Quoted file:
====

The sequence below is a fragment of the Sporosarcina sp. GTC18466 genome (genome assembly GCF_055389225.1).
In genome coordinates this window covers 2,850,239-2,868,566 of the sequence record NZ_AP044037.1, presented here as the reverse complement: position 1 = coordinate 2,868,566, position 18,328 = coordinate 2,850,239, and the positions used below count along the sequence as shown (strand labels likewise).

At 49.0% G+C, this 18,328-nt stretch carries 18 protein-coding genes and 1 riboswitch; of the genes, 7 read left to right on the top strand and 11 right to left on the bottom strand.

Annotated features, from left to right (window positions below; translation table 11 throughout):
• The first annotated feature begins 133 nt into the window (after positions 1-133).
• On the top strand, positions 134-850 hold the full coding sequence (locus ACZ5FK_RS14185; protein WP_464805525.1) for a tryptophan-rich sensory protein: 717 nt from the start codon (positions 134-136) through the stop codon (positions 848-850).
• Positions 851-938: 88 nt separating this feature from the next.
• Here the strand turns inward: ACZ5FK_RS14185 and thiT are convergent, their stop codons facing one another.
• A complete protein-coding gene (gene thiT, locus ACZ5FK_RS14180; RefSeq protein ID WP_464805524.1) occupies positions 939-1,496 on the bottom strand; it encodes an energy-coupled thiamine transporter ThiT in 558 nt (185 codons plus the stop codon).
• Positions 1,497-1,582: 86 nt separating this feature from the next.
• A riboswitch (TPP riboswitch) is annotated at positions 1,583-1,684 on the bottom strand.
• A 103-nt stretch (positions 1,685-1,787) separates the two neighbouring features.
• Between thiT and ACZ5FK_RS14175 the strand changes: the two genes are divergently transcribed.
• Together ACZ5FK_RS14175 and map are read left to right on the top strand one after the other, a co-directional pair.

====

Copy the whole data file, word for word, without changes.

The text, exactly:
The sequence below is a fragment of the Sporosarcina sp. GTC18466 genome (genome assembly GCF_055389225.1).
In genome coordinates this window covers 2,850,239-2,868,566 of the sequence record NZ_AP044037.1, presented here as the reverse complement: position 1 = coordinate 2,868,566, position 18,328 = coordinate 2,850,239, and the positions used below count along the sequence as shown (strand labels likewise).

At 49.0% G+C, this 18,328-nt stretch carries 18 protein-coding genes and 1 riboswitch; of the genes, 7 read left to right on the top strand and 11 right to left on the bottom strand.

Annotated features, from left to right (window positions below; translation table 11 throughout):
• The first annotated feature begins 133 nt into the window (after positions 1-133).
• On the top strand, positions 134-850 hold the full coding sequence (locus ACZ5FK_RS14185; protein WP_464805525.1) for a tryptophan-rich sensory protein: 717 nt from the start codon (positions 134-136) through the stop codon (positions 848-850).
• Positions 851-938: 88 nt separating this feature from the next.
• Here the strand turns inward: ACZ5FK_RS14185 and thiT are convergent, their stop codons facing one another.
• A complete protein-coding gene (gene thiT, locus ACZ5FK_RS14180; RefSeq protein ID WP_464805524.1) occupies positions 939-1,496 on the bottom strand; it encodes an energy-coupled thiamine transporter ThiT in 558 nt (185 codons plus the stop codon).
• Positions 1,497-1,582: 86 nt separating this feature from the next.
• A riboswitch (TPP riboswitch) is annotated at positions 1,583-1,684 on the bottom strand.
• A 103-nt stretch (positions 1,685-1,787) separates the two neighbouring features.
• Between thiT and ACZ5FK_RS14175 the strand changes: the two genes are divergently transcribed.
• Together ACZ5FK_RS14175 and map are read left to right on the top strand one after the other, a co-directional pair.